While excess deaths everywhere are far below Covid peaks, many countries are still seeing a sustained excess this summer, suggesting a common factor is causing unexpected deaths in dozens of countries.

But all may not be as it seems...
As the likes of @ActuaryByDay, @john_actuary and @ONS have demonstrated, we can do better than raw, unadjusted excess mortality.

We can use age-standardisation to adjust for the changing age structures of populations, and for which age groups our excess deaths are found in.
Read 56 tweets
Jul 5
When you stop to think about it for a minute, it's kind of insane that this is all playing out through *tweeted* resignation letters.

Seismic political change ... through the medium of tweets.
"Hang on a sec, Saj, mine's 285 characters. I need to delete a word."
Read 4 tweets
Jun 26
NEW: unfortunately it’s time for another international Covid update, as the BA.5 Omicron lineage (and BA.4 to a lesser extent) sends not only cases but also hospitalisations climbing around the world, from South Africa, to Portugal, the UK, Israel and now the US 📈
As ever, it’s instructive to look beneath the surface of the aggregate numbers to see what’s really happening.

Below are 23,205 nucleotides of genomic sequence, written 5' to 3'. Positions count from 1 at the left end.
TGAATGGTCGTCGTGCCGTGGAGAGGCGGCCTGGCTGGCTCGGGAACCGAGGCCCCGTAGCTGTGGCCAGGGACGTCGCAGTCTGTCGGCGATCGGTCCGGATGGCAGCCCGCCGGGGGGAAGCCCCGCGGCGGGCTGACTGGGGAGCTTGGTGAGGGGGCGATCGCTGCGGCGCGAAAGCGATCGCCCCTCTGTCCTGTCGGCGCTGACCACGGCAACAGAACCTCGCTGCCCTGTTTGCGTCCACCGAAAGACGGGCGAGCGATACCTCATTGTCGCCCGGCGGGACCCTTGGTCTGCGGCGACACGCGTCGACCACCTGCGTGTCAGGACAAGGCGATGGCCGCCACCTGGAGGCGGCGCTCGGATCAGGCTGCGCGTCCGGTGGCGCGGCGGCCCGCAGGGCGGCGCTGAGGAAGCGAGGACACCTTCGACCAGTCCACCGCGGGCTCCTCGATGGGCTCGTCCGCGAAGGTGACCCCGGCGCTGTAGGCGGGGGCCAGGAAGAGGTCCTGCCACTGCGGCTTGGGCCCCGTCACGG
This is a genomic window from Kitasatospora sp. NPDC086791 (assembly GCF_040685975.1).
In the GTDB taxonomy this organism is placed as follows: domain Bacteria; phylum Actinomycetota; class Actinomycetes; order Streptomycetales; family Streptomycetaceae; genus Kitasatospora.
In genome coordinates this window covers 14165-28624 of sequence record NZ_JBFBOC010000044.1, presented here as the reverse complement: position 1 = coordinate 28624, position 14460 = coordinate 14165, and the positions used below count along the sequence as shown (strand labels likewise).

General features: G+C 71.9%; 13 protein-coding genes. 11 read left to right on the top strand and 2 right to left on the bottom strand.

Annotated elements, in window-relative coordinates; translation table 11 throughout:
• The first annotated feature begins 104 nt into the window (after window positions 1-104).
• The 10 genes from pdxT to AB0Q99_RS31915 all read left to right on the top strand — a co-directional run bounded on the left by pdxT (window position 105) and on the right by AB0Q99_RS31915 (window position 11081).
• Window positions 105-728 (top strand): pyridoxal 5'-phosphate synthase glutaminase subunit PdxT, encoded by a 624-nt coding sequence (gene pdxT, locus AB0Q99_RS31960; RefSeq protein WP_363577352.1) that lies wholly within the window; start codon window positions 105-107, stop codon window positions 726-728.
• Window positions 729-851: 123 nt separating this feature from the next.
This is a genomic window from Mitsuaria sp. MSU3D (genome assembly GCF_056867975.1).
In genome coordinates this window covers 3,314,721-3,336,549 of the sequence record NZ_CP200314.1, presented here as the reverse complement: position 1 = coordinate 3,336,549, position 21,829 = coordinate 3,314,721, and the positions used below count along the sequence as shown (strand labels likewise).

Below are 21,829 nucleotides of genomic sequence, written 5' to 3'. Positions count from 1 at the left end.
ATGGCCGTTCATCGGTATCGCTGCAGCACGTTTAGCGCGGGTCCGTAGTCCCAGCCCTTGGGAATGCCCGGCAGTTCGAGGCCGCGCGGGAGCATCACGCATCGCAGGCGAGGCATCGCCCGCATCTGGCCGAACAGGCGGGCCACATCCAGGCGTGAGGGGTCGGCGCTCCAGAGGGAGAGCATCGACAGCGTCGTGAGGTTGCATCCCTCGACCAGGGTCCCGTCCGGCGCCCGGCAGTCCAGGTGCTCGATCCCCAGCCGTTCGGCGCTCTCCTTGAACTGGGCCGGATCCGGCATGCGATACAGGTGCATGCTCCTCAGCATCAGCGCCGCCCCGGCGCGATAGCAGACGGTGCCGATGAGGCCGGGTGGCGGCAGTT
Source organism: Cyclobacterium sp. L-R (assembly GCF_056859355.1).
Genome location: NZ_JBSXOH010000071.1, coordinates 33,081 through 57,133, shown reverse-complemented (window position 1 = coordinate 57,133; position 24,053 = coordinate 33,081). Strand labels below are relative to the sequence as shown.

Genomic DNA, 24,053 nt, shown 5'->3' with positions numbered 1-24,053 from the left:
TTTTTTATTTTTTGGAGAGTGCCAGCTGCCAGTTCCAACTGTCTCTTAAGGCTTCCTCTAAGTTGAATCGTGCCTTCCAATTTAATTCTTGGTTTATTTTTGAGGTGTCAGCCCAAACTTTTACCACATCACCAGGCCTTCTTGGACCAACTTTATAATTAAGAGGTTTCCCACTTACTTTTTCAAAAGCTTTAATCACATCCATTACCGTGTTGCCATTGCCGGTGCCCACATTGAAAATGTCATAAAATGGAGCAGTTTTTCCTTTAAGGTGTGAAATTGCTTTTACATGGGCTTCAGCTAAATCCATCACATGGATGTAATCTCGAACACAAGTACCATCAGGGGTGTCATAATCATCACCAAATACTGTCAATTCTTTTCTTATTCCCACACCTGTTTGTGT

What appear to be declining overall numbers in Spain, or a slowing of growth in the US, are actually just the BA.5 rise 📈 being partially masked by the BA.2 decline 📉
When looking at these charts, note that where once upon a time it was *relatively* useful to look at one country further along its wave to see what might happen next in another country, that’s becoming less and less the case, as each country’s immunity profile grows more distinct
Read 16 tweets
Jun 19
Guys. I think I've solved Britain's productivity puzzle.

It's the millions of person-hours lost at airport security taking liquids out of people's own transparent toiletry bags and putting them into Approved Clear Plastic Bags™️.
Coincidentally, this practice is also believed to be responsible for 83% of the infamous Pacific Garbage Patch of floating plastic waste.
Jokes aside, the staff on the baggage security belts today are absolute heroes.

Ruthlessly efficient and somehow maintaining a positive, even jokey vibe as thousands of extremely stressed travelers pile through.

Should all get double pay for operating under these conditions.
Read 4 tweets